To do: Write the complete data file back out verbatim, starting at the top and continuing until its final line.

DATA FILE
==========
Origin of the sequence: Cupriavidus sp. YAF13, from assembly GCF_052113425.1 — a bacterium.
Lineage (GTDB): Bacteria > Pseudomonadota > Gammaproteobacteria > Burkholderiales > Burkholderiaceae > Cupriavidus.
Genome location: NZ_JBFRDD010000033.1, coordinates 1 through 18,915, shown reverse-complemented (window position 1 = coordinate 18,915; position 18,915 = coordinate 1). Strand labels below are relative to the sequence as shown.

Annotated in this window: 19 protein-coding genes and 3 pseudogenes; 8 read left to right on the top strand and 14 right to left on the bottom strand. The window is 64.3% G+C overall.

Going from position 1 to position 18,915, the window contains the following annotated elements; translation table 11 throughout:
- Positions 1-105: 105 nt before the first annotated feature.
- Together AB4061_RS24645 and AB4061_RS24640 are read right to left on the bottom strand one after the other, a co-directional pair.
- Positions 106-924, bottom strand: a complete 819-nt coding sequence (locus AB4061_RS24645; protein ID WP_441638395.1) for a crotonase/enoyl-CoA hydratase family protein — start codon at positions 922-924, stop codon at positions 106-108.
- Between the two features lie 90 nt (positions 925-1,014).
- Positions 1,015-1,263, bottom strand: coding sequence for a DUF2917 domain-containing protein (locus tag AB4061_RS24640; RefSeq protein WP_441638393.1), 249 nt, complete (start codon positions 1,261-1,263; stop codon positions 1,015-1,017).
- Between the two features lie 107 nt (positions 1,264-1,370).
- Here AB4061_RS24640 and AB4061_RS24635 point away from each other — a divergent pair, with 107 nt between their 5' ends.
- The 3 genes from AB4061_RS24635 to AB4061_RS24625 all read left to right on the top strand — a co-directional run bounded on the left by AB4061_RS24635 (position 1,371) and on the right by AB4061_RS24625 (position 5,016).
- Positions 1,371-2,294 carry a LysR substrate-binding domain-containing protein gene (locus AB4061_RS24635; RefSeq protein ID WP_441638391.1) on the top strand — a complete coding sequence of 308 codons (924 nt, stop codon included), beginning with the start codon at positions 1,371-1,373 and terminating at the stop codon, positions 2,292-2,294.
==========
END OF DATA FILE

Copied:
Origin of the sequence: Cupriavidus sp. YAF13, from assembly GCF_052113425.1 — a bacterium.
Lineage (GTDB): Bacteria > Pseudomonadota > Gammaproteobacteria > Burkholderiales > Burkholderiaceae > Cupriavidus.
Genome location: NZ_JBFRDD010000033.1, coordinates 1 through 18,915, shown reverse-complemented (window position 1 = coordinate 18,915; position 18,915 = coordinate 1). Strand labels below are relative to the sequence as shown.

Annotated in this window: 19 protein-coding genes and 3 pseudogenes; 8 read left to right on the top strand and 14 right to left on the bottom strand. The window is 64.3% G+C overall.

Going from position 1 to position 18,915, the window contains the following annotated elements; translation table 11 throughout:
- Positions 1-105: 105 nt before the first annotated feature.
- Together AB4061_RS24645 and AB4061_RS24640 are read right to left on the bottom strand one after the other, a co-directional pair.
- Positions 106-924, bottom strand: a complete 819-nt coding sequence (locus AB4061_RS24645; protein ID WP_441638395.1) for a crotonase/enoyl-CoA hydratase family protein — start codon at positions 922-924, stop codon at positions 106-108.
- Between the two features lie 90 nt (positions 925-1,014).
- Positions 1,015-1,263, bottom strand: coding sequence for a DUF2917 domain-containing protein (locus tag AB4061_RS24640; RefSeq protein WP_441638393.1), 249 nt, complete (start codon positions 1,261-1,263; stop codon positions 1,015-1,017).
- Between the two features lie 107 nt (positions 1,264-1,370).
- Here AB4061_RS24640 and AB4061_RS24635 point away from each other — a divergent pair, with 107 nt between their 5' ends.
- The 3 genes from AB4061_RS24635 to AB4061_RS24625 all read left to right on the top strand — a co-directional run bounded on the left by AB4061_RS24635 (position 1,371) and on the right by AB4061_RS24625 (position 5,016).
- Positions 1,371-2,294 carry a LysR substrate-binding domain-containing protein gene (locus AB4061_RS24635; RefSeq protein ID WP_441638391.1) on the top strand — a complete coding sequence of 308 codons (924 nt, stop codon included), beginning with the start codon at positions 1,371-1,373 and terminating at the stop codon, positions 2,292-2,294.